Meeting of Chairs of District School Boards with the Minister of Education and with Greetings from the Premier

Dalton McGuinty, Premier of Ontario

December 14, 2006

Good morning to all of you ladies and gentlemen. Thank you so much for joining us here at Queen's Park. As my designated champion of public education, Kathleen Wynn, just told you, as I am sure you understand this is without precedent. No government has ever availed itself of the expertise, good will, and fundamental sense of understanding of what is happening in the community to be found in our school board chairs until this point in time. I understand that you are here throughout the day you will be hearing from a number of speakers, going through a number of workshops. I am reminded of a story of a guy who got up to speak at the end of a lengthy conference. He has been preceded by many speakers, but he took his place at the podium and he turned around and faced his audience and discovered that there was only one guy left in the audience. So he looks at this guy and says, "Sir, I want to thank you for your patience and for your understanding and obviously you have a great deal of interest in what I am about to say." The guy says, "Are you kidding? I am the next speaker!" (Laughter). I want to first of all wish you the best of the season, a merry Christmas, and happy holidays. I, we kind of have a unique tradition in my house, I grew up in a family of twelve (12). My friends would get a puppy at Christmas and I would get a sibling (laughter). Every time I see my youngest brother Brendan I feel kind of sad because I say to myself, "you should have been a puppy!" (Laughter). I want to thank you for your commitment and your devotion to public education. There is a couple of things that we are trying to do to ensure that we can deliver the best possible public education, but before I just describe our ideals and it seems to me that at every age what matters most are the ideals that inspire our efforts and the integrity of those efforts. There will always be challenges, always be hurdles to overcome, always be demands for additional funding, always lots of competition with health care for new drugs, new technologies, more doctors, more nurses, and that's fine, that is the nature of the struggle. But I hope that, I hope that you will get a tremendous amount of satisfaction from the work that you do. In one of his poems Robert Frost described a character who found himself to be very lucky because he was able to combine his vocation with his avocation. Frost tells us that you are really lucky if you can do good for yourself. Do well for yourself at the same time that you are able to do good for others. So my wish for you is that when you go to bed at night and your house is quiet and your head is on the pillow and you are alone with your thoughts, you get that tremendous sense of satisfaction that comes from knowing you are making a real difference in the lives of so many others. Now here are the ideals that we have for public education and I invite you to share those with us.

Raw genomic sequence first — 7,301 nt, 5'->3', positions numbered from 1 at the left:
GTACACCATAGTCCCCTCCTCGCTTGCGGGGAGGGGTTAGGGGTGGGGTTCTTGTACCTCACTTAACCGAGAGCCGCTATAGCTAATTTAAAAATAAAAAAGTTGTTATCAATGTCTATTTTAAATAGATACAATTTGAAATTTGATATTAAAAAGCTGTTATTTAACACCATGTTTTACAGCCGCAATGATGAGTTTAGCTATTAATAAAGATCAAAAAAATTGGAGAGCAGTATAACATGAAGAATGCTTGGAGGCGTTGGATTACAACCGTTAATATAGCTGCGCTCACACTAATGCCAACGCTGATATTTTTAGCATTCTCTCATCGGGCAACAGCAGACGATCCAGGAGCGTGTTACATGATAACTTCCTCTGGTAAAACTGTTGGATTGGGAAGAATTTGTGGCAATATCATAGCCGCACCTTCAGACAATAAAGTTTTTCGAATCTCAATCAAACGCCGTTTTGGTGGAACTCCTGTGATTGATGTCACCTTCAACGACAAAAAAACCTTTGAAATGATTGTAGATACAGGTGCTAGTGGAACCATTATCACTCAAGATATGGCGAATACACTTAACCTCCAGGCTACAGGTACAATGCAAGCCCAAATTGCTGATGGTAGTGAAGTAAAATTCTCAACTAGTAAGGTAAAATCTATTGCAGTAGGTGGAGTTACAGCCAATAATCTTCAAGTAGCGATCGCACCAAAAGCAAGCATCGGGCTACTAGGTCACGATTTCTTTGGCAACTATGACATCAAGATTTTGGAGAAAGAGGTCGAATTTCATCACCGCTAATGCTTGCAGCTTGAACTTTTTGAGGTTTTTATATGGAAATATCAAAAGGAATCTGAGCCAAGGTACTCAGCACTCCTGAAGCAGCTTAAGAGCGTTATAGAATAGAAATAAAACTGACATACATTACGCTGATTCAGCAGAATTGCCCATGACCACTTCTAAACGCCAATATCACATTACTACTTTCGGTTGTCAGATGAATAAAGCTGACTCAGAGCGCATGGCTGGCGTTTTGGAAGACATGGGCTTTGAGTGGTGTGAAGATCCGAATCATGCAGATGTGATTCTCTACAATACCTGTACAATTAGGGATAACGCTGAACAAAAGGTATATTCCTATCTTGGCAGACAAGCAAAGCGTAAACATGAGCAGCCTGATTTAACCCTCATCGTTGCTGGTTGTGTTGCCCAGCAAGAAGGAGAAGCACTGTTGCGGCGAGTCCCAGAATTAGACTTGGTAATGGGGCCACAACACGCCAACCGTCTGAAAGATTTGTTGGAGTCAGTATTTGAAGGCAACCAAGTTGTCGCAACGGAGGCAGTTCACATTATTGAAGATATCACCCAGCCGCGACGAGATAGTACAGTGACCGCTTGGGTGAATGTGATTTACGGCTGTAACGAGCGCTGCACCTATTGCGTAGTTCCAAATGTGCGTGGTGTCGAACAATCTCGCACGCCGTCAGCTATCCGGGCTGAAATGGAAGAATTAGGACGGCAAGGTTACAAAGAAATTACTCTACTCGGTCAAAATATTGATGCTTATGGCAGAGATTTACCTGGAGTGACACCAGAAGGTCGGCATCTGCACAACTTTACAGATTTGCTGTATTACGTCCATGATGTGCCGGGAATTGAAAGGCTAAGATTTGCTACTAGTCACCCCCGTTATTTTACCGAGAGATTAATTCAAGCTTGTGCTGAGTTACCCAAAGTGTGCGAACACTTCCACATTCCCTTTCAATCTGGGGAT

First of all the best public education gives us the best workers who get the best jobs and who enjoy the highest standard of living, and who enable us to compete with immerging powerful middle classes like in India and in China. You know Tom Freedman who wrote that book 'The World is Flat' writes a column for the New York Times and he recently wrote that, "it's interesting to note that while the French debate the merits of the thirty-five (35) hour work week, young Indians and young Chinese they are more than prepared to work a thirty-five (35) hour work day, and they long for all of those things that you and I take for granted in our daily lives, the little things that enrich the enjoyment of our lives, so it is important that we have competitive, productive, capable workers. But we want more than just that surely to God. Surely we aspire to more than just good workers. We want the best citizens, we want young people he feel a sense of engagement, who understand that fundamentally we are connected one to the other, that we are in this together, we are part of the human web, that we touch one another, and that we need one another, and that we understand something that all the great faiths in al the World wisest people have been telling us now over the millennia that it is fundamentally right to support one another, and to care for one another, and to work together, and to build together, and to dream together of how much greater a society to which we might lend shape. Those are the ideals that inspire our efforts and inform our thinking. But to be very frank, the folks at the front of the room here we work at the 30,000 foot level, you work on the ground. We can't do want we want to do without your good will, your commitment, your devotion to public education. So thank you so much for taking on that responsibility. My dad has served as a Trustee for sixteen (16) years. He maintained that while it wouldn't make him wealthy, it might get him a little bit closer to heaven. (Laughter) Once again, thank you so much for taking on your responsibilities, for your devotion to our young people, for your devotion to building not just a stronger economy because we aspire to more than just that, but to building a stronger, more caring society. Thank you so much.